How I Graduated From College Debt Free Twice (and How You Can Too)

This is a guest post by Nathan Need.

College is expensive. In fact, it’s outpaced inflation by almost 2x for a decade, a virtually unsustainable trend that seems to be perpetual given the inelasticity of a college education in this day and age. Unless you are the fortunate heir of the lucky sperm club, you’ll probably need to pay for college yourself as well. I personally worked my way through undergraduate and graduate degrees, exiting both with positive net worth. It’s not easy, may require a bit more work than average, but it can be a huge boon on your options when you graduate. Here is my story.

My first venture began as a sophomore in college. My partners and I started a door-to-door sales company. The work was not easy, but the money was great. I can remember a specific long, successful day thinking to myself, “I just paid for half of this semester’s tuition.” It’s easy to get out of college debt-free when you have such an opportunity. Granted, the money was good, but the experience was better. Managing payroll for 25+ employees, stocking inventory, helping on the support calls and generally working to fix the headaches inherent with a service and installation business helped prepare me for the business of life much better than Accounting 101.

When I graduated with my undergraduate in business with minors in chemistry and biology (with a full intent to enter into healthcare mergers), I exited the program with five figures in the bank. That money not only gave me more flexibility to do what I wanted after graduation, but also helped me to start my next venture, a digital signage advertising company.

This particular business began about two years prior to my entrance into a full-time MBA program. However, because of the softness of the general market, overall advertising dollars waned and the business seemed to stagnate for months. In other words, sales and morale were extremely low. As fate would have it, the business didn’t begin to really expand until my MBA program got very intense during the end of the fall quarter. We had multiple proposals due for some very large potential international signage deals while I juggled the responsibility of studying for statistics and finance.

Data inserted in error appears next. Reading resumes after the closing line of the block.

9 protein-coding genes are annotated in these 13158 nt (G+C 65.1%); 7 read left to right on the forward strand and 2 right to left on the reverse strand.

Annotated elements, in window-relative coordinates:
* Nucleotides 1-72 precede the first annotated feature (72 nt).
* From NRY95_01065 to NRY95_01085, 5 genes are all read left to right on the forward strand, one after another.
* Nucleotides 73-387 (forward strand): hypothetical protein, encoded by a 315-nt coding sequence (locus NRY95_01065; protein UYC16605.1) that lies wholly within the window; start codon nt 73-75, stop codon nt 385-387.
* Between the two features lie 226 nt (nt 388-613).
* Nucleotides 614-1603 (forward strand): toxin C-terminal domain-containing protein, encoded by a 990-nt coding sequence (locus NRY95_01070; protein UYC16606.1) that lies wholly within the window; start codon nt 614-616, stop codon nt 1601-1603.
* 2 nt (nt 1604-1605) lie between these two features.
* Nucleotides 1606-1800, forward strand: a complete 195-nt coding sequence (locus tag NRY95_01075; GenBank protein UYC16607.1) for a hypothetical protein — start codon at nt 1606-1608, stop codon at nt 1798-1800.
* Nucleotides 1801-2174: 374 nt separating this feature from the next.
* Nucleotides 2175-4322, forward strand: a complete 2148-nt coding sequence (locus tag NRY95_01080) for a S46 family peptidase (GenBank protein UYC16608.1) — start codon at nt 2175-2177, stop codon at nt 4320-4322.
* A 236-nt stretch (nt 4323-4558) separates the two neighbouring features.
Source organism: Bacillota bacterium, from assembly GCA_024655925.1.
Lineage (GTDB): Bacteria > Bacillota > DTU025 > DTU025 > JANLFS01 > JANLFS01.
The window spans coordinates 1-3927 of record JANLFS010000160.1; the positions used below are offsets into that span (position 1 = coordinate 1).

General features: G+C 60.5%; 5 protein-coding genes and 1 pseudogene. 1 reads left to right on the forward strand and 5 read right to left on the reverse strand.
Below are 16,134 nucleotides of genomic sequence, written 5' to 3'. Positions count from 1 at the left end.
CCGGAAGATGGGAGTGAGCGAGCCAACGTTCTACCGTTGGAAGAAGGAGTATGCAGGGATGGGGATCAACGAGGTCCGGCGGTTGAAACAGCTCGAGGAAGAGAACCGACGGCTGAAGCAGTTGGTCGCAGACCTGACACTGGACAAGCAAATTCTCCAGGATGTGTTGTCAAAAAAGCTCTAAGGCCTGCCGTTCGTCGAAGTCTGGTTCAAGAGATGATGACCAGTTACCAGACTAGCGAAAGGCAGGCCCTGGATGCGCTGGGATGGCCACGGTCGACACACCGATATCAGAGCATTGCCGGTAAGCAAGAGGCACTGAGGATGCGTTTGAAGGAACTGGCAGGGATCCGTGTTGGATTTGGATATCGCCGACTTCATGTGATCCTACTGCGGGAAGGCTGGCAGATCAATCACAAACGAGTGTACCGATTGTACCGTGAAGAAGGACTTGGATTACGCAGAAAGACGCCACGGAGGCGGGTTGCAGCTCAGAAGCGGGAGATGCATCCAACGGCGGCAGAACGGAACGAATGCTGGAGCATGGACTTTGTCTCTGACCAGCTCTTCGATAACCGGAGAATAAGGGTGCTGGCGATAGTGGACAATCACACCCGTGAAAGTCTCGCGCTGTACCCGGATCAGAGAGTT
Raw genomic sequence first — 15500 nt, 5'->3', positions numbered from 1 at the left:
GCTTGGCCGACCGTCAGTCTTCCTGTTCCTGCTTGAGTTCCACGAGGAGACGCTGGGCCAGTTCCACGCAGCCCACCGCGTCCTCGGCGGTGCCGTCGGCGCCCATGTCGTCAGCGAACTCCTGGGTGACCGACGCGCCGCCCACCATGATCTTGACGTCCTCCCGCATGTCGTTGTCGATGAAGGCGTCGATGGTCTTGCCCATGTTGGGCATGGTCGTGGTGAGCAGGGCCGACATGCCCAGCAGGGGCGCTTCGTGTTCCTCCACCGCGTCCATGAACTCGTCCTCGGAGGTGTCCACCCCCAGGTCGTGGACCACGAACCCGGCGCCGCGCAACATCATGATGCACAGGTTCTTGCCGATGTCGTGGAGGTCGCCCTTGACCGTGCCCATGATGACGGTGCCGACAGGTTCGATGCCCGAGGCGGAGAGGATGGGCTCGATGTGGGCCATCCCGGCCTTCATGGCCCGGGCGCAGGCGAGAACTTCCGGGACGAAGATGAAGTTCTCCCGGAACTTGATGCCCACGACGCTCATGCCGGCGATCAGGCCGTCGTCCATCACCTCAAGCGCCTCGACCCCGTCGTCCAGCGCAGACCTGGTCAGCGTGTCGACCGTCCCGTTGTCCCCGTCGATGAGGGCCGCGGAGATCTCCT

When I first entered the MBA program, I had somewhat dreaded the potential need to replay a nearly six-figure tuition sum over the next 30 years of my life, a possibility which left a very bad taste in my mouth. As luck and timing would have it, some of the larger deals closed just prior to the end of my program, leaving me flush with cash and ready to start something new. In short, I had a positive net worth and could cover my debts with the cash in the bank—what a relief!

I recognize my good fortune has an element of luck involved. However, I also recognize there are a few things each individual can do to ensure more luck comes their way. And when it comes to paying off college as the cost of tuition skyrockets, there are a few pointers that will better equip students to pay off debts much more rapidly.

  1. Try Multiple Things. Many people will tell you to avoid the entrepreneurial trap of attempting to be everything to everyone. The risk of spreading yourself too thin is certainly ever-present. Sometimes though, you’ll never know just which idea could have the biggest uptick unless you attempt multiple. This feat can be difficult during school, but is greatly doable. Whatever you do, be sure and measure the ROI of each activity so you can more easily determine those worth dropping.
  2. Outsource. If you can, get others to work for you. This includes both offshoring to less-expensive labor overseas. It also means that the principle of not becoming spread too thin from #1 could be offloaded to other people at a very small cost.
  3. Focus on Revenue. Maximize the amount you can make. This generally means not being the lowest bidder, being an effective salesperson and generally being focused on the top-line.
  4. Cut Personal Expenses. Another reason for my success in getting out of two degrees with no debt came because of my frugality (or cheapness depending on your perspective). I lived in cheap housing, rarely ate out and drove a 15 year-old car with nearly 300K miles. Not glamorous, but helpful.

College is a difficult time. It’s a time to figure out what you want to do with your life, make decisions about relationship and otherwise grow up. There are many decisions to be made which affect the outcome of many later events in life and most of them are within a small range of time. Perhaps the biggest portion of those decisions is the amount you will take on in debt. I can’t tell you what career to choose, although I’ve made suggestions in the past, but I can say from experience that being free of school loans can play a huge role in your future success.

Nathan Nead is a University of Washington MBA with a emphasis in finance.

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